The first significant heat wave of the season is expected for Northern California this week. Daytime highs will be in the triple digits for most Valley locations, especially Tuesday through Thursday. Overnight temperatures will remain warm and offer little relief. Moderate to very high heat risk is expected, which means there will be increasing chances for heat related illnesses. Be sure to practice heat safety.
Forecasters are predicting dangerous heat with afternoon highs between 97 and 107 for the Valley, 95 to 105 for the Delta, and 95 to 100 for the Foothills.
The impacted area includes: Northern Sacramento Valley, Central Sacramento Valley, Southern Sacramento Valley, Carquinez Strait and Delta, Northern San Joaquin Valley, Mountains Southwestern Shasta County to Western Colusa County, Northeast Foothills/Sacramento Valley and Motherlode Counties.
The heat advisory is in effect from 11 a.m. Monday, May 25 to 7 p.m. Thursday. May 28.
Heat related illnesses such as heat exhaustion and heat stroke can occur due to prolonged exposure to hot temperatures, including the general population. People most vulnerable include those who are spending lots of time outdoors, those without air conditioning, young children, the elderly and those with chronic ailments.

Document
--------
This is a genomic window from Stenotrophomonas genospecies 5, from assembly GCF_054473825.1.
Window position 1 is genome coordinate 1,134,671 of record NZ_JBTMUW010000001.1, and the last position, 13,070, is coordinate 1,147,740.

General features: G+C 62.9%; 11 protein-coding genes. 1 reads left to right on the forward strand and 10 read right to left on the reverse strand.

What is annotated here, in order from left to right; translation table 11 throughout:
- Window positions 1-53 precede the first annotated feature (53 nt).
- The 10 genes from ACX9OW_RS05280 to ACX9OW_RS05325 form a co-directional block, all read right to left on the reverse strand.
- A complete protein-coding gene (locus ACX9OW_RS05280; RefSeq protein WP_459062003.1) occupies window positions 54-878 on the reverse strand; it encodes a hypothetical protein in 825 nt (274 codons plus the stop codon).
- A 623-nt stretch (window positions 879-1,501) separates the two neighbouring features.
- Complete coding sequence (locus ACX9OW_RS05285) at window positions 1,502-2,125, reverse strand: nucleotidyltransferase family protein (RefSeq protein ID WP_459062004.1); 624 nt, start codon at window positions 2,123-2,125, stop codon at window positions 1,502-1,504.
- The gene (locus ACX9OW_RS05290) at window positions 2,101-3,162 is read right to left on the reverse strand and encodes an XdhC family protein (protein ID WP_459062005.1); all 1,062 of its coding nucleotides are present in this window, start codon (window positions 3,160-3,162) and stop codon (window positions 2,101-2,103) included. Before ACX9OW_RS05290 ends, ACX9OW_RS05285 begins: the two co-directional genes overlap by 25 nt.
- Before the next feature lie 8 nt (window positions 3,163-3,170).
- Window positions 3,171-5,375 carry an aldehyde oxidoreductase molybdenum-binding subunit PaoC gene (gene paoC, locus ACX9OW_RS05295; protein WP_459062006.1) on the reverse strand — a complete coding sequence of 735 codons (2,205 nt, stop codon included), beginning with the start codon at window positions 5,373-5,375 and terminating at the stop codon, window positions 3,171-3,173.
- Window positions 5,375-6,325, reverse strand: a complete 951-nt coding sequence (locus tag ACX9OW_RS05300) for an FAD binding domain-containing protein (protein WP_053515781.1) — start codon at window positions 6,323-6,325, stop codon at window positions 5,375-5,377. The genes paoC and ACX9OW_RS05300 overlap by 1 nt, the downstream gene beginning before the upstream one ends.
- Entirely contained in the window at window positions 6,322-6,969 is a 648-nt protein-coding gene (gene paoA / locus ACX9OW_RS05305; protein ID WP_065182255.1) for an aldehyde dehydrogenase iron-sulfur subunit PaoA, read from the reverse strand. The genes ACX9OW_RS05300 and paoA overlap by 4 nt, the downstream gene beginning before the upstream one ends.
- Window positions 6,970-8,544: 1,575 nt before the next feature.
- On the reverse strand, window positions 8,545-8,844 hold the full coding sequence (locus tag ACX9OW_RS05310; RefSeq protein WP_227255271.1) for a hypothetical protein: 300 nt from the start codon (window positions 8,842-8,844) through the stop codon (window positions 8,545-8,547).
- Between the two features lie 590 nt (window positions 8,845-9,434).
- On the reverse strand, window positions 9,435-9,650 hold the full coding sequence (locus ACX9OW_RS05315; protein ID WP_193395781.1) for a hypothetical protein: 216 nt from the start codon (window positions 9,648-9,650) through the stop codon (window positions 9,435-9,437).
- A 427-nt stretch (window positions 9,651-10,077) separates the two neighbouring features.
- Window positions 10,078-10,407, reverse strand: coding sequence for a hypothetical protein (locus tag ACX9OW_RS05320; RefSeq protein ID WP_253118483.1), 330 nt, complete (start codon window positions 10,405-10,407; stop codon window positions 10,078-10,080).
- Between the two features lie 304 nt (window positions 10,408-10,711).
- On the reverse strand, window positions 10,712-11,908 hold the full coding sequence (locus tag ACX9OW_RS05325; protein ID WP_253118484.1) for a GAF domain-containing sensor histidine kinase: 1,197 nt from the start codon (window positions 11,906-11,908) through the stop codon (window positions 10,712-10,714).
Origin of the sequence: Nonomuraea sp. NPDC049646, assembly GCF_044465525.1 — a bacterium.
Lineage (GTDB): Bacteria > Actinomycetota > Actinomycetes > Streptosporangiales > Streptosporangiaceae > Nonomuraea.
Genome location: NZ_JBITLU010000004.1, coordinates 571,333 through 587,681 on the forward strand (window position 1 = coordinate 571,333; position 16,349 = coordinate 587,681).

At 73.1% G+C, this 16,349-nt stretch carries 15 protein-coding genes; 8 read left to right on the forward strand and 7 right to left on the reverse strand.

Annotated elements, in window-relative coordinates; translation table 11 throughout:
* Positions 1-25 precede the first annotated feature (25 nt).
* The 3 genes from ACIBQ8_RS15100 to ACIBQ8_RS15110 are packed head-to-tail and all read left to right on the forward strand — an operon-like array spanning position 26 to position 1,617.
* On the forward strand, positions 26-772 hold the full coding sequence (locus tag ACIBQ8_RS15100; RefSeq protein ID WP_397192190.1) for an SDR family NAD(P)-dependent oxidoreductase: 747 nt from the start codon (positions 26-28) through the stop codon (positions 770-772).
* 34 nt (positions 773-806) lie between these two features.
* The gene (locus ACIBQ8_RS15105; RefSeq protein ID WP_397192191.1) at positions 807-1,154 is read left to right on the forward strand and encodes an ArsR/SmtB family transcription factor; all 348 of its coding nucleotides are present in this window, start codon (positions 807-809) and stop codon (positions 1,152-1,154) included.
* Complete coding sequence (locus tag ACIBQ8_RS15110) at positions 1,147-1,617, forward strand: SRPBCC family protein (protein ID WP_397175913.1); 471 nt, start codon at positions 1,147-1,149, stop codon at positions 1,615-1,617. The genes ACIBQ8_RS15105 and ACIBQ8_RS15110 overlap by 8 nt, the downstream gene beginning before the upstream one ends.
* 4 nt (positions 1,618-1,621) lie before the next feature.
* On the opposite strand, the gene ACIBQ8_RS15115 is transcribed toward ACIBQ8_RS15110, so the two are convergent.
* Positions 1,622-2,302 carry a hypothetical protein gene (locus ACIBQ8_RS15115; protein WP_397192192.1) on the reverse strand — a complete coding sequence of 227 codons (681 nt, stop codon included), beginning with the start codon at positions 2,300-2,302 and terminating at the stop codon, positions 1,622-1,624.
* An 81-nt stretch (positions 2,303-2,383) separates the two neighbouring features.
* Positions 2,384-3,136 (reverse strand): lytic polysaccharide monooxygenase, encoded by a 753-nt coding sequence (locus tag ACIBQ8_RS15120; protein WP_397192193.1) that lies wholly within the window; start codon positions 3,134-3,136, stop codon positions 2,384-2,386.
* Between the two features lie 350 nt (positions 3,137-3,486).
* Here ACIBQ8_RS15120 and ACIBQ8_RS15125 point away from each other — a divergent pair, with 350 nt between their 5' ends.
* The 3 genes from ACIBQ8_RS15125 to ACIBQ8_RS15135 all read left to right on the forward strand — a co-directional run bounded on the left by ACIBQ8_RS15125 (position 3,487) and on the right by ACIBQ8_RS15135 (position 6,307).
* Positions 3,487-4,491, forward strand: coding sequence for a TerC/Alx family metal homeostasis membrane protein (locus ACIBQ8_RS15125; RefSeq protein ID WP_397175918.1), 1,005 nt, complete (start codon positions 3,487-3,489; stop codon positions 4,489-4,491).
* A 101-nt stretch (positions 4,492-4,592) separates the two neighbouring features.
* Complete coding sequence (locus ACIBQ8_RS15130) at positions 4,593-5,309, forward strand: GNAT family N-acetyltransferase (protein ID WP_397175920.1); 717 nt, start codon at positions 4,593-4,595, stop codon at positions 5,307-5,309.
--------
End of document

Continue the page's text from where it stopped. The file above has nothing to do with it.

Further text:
In addition, local rivers and streams are running fast and cold. Cold water safety should be practiced when on and near the water.
Advisories include: Drink plenty of fluids, stay in an air-conditioned room, stay out of the sun, and check up on relatives and neighbors. Young children and pets should never be left unattended in vehicles under any circumstances. Take extra precautions if you work or spend time outside. When possible reschedule strenuous activities to early morning or evening. Know the signs and symptoms of heat exhaustion and heat stroke. Wear lightweight and loose fitting clothing when possible. To reduce risk during outdoor work, the Occupational Safety and Health Administration recommends scheduling frequent rest breaks in shaded or air conditioned environments. Anyone overcome by heat should be moved to a cool and shaded location. Heat stroke is an emergency; if you suspect someone is suffering from heat stroke, call 9-1-1.